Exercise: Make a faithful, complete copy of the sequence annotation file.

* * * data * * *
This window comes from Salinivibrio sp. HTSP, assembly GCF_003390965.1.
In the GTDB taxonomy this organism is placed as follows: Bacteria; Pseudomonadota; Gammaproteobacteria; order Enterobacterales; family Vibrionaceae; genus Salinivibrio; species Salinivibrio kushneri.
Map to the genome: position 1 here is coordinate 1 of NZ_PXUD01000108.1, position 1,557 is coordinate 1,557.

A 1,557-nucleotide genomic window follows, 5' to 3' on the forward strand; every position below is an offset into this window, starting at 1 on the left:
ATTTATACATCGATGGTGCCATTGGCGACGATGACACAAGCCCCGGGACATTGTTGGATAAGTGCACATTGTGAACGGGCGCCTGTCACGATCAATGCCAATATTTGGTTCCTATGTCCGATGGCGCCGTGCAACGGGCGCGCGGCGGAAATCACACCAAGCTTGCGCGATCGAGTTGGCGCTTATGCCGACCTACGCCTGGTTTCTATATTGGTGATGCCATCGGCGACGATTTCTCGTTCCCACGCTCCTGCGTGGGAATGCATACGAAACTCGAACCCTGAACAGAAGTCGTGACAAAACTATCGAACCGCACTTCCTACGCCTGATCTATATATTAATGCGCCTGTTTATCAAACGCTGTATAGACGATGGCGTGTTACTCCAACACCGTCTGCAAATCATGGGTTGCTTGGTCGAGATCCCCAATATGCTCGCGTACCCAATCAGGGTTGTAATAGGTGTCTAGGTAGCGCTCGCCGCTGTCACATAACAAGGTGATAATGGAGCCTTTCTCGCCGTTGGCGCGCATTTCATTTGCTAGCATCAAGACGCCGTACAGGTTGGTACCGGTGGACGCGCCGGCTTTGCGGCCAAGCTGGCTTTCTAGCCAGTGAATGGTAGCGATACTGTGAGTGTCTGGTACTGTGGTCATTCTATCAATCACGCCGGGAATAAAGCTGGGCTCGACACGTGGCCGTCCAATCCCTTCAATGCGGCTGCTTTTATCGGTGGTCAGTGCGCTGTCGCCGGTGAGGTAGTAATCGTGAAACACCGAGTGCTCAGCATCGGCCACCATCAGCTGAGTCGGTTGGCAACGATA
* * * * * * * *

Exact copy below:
This window comes from Salinivibrio sp. HTSP, assembly GCF_003390965.1.
In the GTDB taxonomy this organism is placed as follows: Bacteria; Pseudomonadota; Gammaproteobacteria; order Enterobacterales; family Vibrionaceae; genus Salinivibrio; species Salinivibrio kushneri.
Map to the genome: position 1 here is coordinate 1 of NZ_PXUD01000108.1, position 1,557 is coordinate 1,557.

A 1,557-nucleotide genomic window follows, 5' to 3' on the forward strand; every position below is an offset into this window, starting at 1 on the left:
ATTTATACATCGATGGTGCCATTGGCGACGATGACACAAGCCCCGGGACATTGTTGGATAAGTGCACATTGTGAACGGGCGCCTGTCACGATCAATGCCAATATTTGGTTCCTATGTCCGATGGCGCCGTGCAACGGGCGCGCGGCGGAAATCACACCAAGCTTGCGCGATCGAGTTGGCGCTTATGCCGACCTACGCCTGGTTTCTATATTGGTGATGCCATCGGCGACGATTTCTCGTTCCCACGCTCCTGCGTGGGAATGCATACGAAACTCGAACCCTGAACAGAAGTCGTGACAAAACTATCGAACCGCACTTCCTACGCCTGATCTATATATTAATGCGCCTGTTTATCAAACGCTGTATAGACGATGGCGTGTTACTCCAACACCGTCTGCAAATCATGGGTTGCTTGGTCGAGATCCCCAATATGCTCGCGTACCCAATCAGGGTTGTAATAGGTGTCTAGGTAGCGCTCGCCGCTGTCACATAACAAGGTGATAATGGAGCCTTTCTCGCCGTTGGCGCGCATTTCATTTGCTAGCATCAAGACGCCGTACAGGTTGGTACCGGTGGACGCGCCGGCTTTGCGGCCAAGCTGGCTTTCTAGCCAGTGAATGGTAGCGATACTGTGAGTGTCTGGTACTGTGGTCATTCTATCAATCACGCCGGGAATAAAGCTGGGCTCGACACGTGGCCGTCCAATCCCTTCAATGCGGCTGCTTTTATCGGTGGTCAGTGCGCTGTCGCCGGTGAGGTAGTAATCGTGAAACACCGAGTGCTCAGCATCGGCCACCATCAGCTGAGTCGGTTGGCAACGATA